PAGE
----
Acronyms align to mental health

Suicide Prevention Awareness Month is as good a time as any to consider acronyms and mnemonic devices.

Seems like there are acronyms everywhere. Some are playful and can be plugged in as needed. For example, FOMO (fear of missing out) and the opposite JOMO (joy of missing out) provides a choice. The question might be whether to binge watch past seasons of a show to catch up with work mates or instead focus on learning a foreign language. Or maybe, you choose to really, really test yourself with something that is a big-time commitment. That would be YOLO (you only live once).

Along with the fun acronyms are the ones that are important tools. For example, the mnemonic ABC (airway, compression, breathing) is key memory device to help people remember how to respond in medical emergencies. Having these mnemonic guides ingrained is key to remembering the important steps in CPR during stressful situations. Another common acronym, used in first aid response, is STOP (stop, talk, observe, prevent (further injury)).

Community Reach Center provides a Mental Health First Aid course at Community Reach Center. The free 8-hour course teaches signs and symptoms of mental health illnesses and delivers an action plan called ALGEE. Moreover, it also includes a section about how to talk about suicide ideation and how to talk to someone who may be experiencing thoughts of suicide.

Down to the letters

The action plan mnemonic for Mental Health First Aid is ALGEE. Briefly, it amounts to:

  • Assess for risk of suicide or harm
  • Listen nonjudgmentally
  • Give reassurance and information
  • Encourage appropriate professional help
  • Encourage self-help and other support strategies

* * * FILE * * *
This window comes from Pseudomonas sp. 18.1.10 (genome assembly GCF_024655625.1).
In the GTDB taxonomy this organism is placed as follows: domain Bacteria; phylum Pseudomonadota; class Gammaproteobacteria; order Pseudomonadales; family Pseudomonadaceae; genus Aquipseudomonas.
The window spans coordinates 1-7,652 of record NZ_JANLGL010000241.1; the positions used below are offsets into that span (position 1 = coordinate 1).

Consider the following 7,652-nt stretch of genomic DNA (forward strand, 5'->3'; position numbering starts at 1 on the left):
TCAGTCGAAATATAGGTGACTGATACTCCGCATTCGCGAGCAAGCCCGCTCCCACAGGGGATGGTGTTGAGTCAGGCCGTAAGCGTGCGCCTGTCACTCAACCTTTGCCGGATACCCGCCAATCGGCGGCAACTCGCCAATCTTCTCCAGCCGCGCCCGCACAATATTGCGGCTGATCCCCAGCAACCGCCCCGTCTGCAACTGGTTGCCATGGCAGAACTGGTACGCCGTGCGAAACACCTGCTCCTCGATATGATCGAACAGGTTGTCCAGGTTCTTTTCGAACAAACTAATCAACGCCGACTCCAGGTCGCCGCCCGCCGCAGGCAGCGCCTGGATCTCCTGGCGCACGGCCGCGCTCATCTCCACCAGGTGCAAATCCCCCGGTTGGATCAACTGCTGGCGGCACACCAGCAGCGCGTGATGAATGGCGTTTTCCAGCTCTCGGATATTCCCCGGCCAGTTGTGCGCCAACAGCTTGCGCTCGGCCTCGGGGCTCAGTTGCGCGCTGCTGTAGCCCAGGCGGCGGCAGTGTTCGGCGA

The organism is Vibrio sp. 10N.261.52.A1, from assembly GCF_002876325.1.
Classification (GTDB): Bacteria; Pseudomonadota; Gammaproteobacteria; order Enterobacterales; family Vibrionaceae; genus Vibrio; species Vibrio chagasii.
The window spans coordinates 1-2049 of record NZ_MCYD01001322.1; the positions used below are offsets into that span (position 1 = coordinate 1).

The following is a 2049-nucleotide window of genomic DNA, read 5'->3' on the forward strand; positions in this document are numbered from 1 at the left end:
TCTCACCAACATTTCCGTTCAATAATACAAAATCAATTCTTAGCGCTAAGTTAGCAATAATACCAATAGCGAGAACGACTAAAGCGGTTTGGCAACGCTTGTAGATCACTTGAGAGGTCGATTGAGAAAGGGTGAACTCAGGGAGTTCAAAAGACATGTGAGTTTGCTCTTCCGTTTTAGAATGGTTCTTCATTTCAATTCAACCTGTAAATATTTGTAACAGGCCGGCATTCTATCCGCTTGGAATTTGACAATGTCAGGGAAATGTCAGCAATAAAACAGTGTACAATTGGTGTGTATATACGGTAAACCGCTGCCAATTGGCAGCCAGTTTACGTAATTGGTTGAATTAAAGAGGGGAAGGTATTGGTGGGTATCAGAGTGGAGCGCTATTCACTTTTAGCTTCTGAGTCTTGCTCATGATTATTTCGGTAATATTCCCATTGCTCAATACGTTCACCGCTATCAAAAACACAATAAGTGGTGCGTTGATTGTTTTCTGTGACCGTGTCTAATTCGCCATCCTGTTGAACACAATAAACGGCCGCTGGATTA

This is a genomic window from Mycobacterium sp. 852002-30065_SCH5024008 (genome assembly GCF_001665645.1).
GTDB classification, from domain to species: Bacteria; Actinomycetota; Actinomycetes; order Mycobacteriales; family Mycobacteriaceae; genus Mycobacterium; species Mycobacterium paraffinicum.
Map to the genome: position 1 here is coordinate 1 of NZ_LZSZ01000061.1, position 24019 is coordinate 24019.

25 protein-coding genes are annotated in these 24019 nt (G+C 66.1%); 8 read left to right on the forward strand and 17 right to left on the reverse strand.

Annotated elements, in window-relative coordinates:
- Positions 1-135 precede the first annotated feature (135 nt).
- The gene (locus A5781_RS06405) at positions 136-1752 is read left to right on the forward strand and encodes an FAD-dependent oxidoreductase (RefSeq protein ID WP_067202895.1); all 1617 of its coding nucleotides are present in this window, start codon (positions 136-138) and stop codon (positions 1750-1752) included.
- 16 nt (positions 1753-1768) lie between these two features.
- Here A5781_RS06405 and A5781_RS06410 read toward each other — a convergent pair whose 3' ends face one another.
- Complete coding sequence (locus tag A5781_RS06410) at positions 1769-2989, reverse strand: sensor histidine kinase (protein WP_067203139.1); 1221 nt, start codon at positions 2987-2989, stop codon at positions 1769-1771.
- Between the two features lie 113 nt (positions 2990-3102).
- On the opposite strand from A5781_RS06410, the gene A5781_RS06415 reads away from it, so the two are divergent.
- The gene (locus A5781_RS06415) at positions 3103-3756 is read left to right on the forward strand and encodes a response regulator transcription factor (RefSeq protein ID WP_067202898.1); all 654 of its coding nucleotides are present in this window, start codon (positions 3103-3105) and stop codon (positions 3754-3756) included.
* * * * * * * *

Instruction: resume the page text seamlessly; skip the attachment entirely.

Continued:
The fine points of these actions cannot be adequately covered in the space of a blog, so it’s best to visit the Community Reach Center website and sign up for a free 8-hour course.

The Mental Health First Aid course was developed in Australia, and it turns out there is another good program originating from Australia that advocates prevention of suicide, which is R U OK? day. This annual day filled with youth and general community activities is Thursday, Sept. 12. The mnemonic for R U OK?, like ALGEE, also aids in providing assistance person to person.

The R U OK? mnemonic is ALEC:

  • (Ask R U OK?)
  • Listen
  • Encourage action
  • Check-in

A quick search online and you can find more details about R U OK? and ALEC in connection with prevention of suicide.

Take time to learn more

Please have a look at ALGEE and ALEC and STOP and others. Remember, these types of mnemonic devices are helpful reminders of specific interventions that may be hard to draw upon in the heat of a crisis or even just day-to-day stressors.

Consider taking a day to take a Mental Health First Aid course. Please sign up at the Community Reach Center website. And please takes some time this month to visit the National Alliance on Mental Illness (NAMI) website for good overview of Suicide Prevention Awareness Month.

At Community Reach Center, a leading metro Denver area mental health clinic, we are always prepared to help. Visit or call us at 303-853-3500 Monday through Friday for more information about services. We have centers in the northside Denver metro area of Adams County including the cities of Thornton, Westminster, Northglenn, Commerce City and Brighton.